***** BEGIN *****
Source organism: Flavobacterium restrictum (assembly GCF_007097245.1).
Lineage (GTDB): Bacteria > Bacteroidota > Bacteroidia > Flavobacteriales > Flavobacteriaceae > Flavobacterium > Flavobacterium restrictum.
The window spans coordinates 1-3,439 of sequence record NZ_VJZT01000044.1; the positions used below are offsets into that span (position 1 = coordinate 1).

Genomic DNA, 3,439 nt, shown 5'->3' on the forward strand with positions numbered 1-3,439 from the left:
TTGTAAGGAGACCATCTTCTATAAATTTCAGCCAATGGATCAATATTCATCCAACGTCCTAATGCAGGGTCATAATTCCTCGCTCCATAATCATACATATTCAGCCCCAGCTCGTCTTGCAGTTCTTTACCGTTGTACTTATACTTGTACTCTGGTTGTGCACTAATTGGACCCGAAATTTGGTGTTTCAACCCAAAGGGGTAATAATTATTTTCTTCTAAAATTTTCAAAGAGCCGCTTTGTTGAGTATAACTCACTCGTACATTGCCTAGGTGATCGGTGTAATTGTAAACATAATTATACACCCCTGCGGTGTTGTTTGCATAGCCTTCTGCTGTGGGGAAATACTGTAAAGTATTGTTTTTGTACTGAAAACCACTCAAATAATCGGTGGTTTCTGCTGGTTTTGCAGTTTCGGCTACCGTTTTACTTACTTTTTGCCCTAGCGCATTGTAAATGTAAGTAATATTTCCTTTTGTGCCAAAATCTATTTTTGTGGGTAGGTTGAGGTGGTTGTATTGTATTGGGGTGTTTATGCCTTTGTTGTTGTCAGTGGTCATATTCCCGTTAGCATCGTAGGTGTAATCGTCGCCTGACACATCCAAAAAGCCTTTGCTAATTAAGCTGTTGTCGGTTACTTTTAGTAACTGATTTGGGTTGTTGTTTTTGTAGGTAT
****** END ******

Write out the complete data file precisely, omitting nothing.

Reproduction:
Source organism: Flavobacterium restrictum (assembly GCF_007097245.1).
Lineage (GTDB): Bacteria > Bacteroidota > Bacteroidia > Flavobacteriales > Flavobacteriaceae > Flavobacterium > Flavobacterium restrictum.
The window spans coordinates 1-3,439 of sequence record NZ_VJZT01000044.1; the positions used below are offsets into that span (position 1 = coordinate 1).

Genomic DNA, 3,439 nt, shown 5'->3' on the forward strand with positions numbered 1-3,439 from the left:
TTGTAAGGAGACCATCTTCTATAAATTTCAGCCAATGGATCAATATTCATCCAACGTCCTAATGCAGGGTCATAATTCCTCGCTCCATAATCATACATATTCAGCCCCAGCTCGTCTTGCAGTTCTTTACCGTTGTACTTATACTTGTACTCTGGTTGTGCACTAATTGGACCCGAAATTTGGTGTTTCAACCCAAAGGGGTAATAATTATTTTCTTCTAAAATTTTCAAAGAGCCGCTTTGTTGAGTATAACTCACTCGTACATTGCCTAGGTGATCGGTGTAATTGTAAACATAATTATACACCCCTGCGGTGTTGTTTGCATAGCCTTCTGCTGTGGGGAAATACTGTAAAGTATTGTTTTTGTACTGAAAACCACTCAAATAATCGGTGGTTTCTGCTGGTTTTGCAGTTTCGGCTACCGTTTTACTTACTTTTTGCCCTAGCGCATTGTAAATGTAAGTAATATTTCCTTTTGTGCCAAAATCTATTTTTGTGGGTAGGTTGAGGTGGTTGTATTGTATTGGGGTGTTTATGCCTTTGTTGTTGTCAGTGGTCATATTCCCGTTAGCATCGTAGGTGTAATCGTCGCCTGACACATCCAAAAAGCCTTTGCTAATTAAGCTGTTGTCGGTTACTTTTAGTAACTGATTTGGGTTGTTGTTTTTGTAGGTAT